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Urban Land Institute Conference Take-Aways (Part 2)

As part of an Urban Land Institute Trends conference, I had the pleasure of moderating a panel on what Baby Boomers want from housing. Yesterday’s post addressed trends in economics, locations and personalization. Today, two new trends.

Choosing Not to be Defined by Age

Julie Smith, President, Bozzuto Management Company, provided some insightful statistics from the more than 36,000 apartments Bozzuto operates.  None of these apartments are age qualified, and yet they are seeing an increase in Boomers.

1. Residents over 50 account for almost 1/5 of Bozzuto’s portfolio.
2. 1/3 of people over 50 choose to live in urban areas.
3. People over 67 stay almost three times as long as people under 50.
4. They are wealthier and have higher incomes than younger renters and demand, and pay for, many more services.

Creating Experiences that are Compelling, Evolving

While most of the panel focused on home size and location, I directed my comments to the actual experience.  After all, haven’t Boomers always focused on creating unique experiences for themselves?

Baby Boomers don’t want the homogenized communities or lifestyles of their parents or grandparents. They don’t want to be given a menu to choose from or an “Activities Director” to give them predetermined programing. No, Boomers want to have their way.  True North

At the ULI conference I spoke about how the increase in home health care makes staying at home not only easier, but actually feasible. Retirement communities better have a compelling experiences in addition drop dead gorgeous product or they won’t survive.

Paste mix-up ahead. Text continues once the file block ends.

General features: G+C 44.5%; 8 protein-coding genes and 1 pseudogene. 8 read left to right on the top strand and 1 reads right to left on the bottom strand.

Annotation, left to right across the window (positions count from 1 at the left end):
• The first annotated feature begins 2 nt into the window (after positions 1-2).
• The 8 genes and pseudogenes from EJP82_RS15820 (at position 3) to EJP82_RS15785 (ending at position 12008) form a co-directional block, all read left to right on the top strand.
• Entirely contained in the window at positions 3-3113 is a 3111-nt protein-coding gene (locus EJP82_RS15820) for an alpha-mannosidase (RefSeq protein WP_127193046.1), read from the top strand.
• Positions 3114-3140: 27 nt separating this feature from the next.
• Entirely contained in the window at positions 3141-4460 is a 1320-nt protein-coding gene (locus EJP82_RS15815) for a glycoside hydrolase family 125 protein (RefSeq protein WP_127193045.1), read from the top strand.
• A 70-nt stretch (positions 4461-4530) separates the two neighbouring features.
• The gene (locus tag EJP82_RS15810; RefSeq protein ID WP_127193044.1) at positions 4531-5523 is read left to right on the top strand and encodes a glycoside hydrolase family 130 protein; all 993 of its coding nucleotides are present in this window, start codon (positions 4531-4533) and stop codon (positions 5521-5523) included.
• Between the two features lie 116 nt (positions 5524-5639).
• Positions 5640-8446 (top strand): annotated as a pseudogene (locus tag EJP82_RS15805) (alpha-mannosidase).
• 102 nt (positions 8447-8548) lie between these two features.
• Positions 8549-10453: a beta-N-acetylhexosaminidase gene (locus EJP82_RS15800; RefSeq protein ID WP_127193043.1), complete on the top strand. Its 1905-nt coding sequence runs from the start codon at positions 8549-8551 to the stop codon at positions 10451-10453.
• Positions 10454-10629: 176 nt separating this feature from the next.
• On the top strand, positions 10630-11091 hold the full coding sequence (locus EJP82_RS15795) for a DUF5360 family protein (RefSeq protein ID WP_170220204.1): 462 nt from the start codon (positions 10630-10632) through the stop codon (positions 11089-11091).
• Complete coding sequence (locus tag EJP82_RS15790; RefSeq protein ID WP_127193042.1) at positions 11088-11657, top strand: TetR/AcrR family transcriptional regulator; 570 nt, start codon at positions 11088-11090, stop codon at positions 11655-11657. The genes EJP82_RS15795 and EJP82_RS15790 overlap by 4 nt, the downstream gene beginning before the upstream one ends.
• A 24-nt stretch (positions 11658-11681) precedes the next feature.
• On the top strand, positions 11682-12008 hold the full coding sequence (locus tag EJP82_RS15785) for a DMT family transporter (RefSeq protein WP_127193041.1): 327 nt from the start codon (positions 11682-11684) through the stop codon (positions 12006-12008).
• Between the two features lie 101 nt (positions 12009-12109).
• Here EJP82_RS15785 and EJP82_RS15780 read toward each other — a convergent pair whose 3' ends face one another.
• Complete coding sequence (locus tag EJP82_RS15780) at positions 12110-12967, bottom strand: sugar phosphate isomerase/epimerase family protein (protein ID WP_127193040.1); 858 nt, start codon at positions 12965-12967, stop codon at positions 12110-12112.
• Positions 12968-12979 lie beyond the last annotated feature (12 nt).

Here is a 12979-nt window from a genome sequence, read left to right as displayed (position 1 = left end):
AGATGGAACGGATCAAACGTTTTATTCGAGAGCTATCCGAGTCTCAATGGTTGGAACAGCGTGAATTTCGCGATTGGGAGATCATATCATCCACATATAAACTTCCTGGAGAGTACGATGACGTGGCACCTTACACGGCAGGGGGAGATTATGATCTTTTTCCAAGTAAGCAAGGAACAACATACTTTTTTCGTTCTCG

For example, Creating Results’ client North Hill is not only totally reimagining their product, but also offering experiences people couldn’t possibly have if they stayed in their home or moved to a condo. They introduced the award-winning “PurposeFULL Living” which isn’t a program or listing of activities, it’s a call to arms. It’s just the type of idea that will engage Boomers as they continue to make their own rules for living their lives.

What’s Next for Baby Boomer Housing?

Instead of a few dominant models, the Urban Land Institute panel concluded, there will be a multitude of successful niche models that appeal to specific segments of Boomers.

Yes, Boomers are the largest generation, but they also are the most eclectic one we have ever known. The good news is that we have 78 million individuals who will live somewhere. The bad news is they will want 78 million different options and many of them won’t be able to afford what they want.

Embrace Baby Boomer individuality and deliver the unique experiences that they want to share with their friends, where they want to live.

The CCRC isn’t dead yet, but it will be if it doesn’t rapidly evolve. The same is true of traditional Active Adult communities. To figure out what could work in your area tomorrow, developers must be engaging with Boomers today and forgetting what they built yesterday.


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About The Author

Todd Harff

Insights from agency Founder Todd Harff have been shared in Brand Week, Ad Age, Marketing Charts, The Wall Street Journal, The Journal on Active Aging, 50+ Magazine, and Selling to Seniors and from podiums at international conferences. He is the co-author of three national studies/eBooks (Photo Finish; Social, Silver Surfers 2010 & 2013). Todd also developed programs on marketing to Baby Boomers and seniors for George Mason University, Lasell College/ E.L.D.E.R. and NAHB’s University of Housing.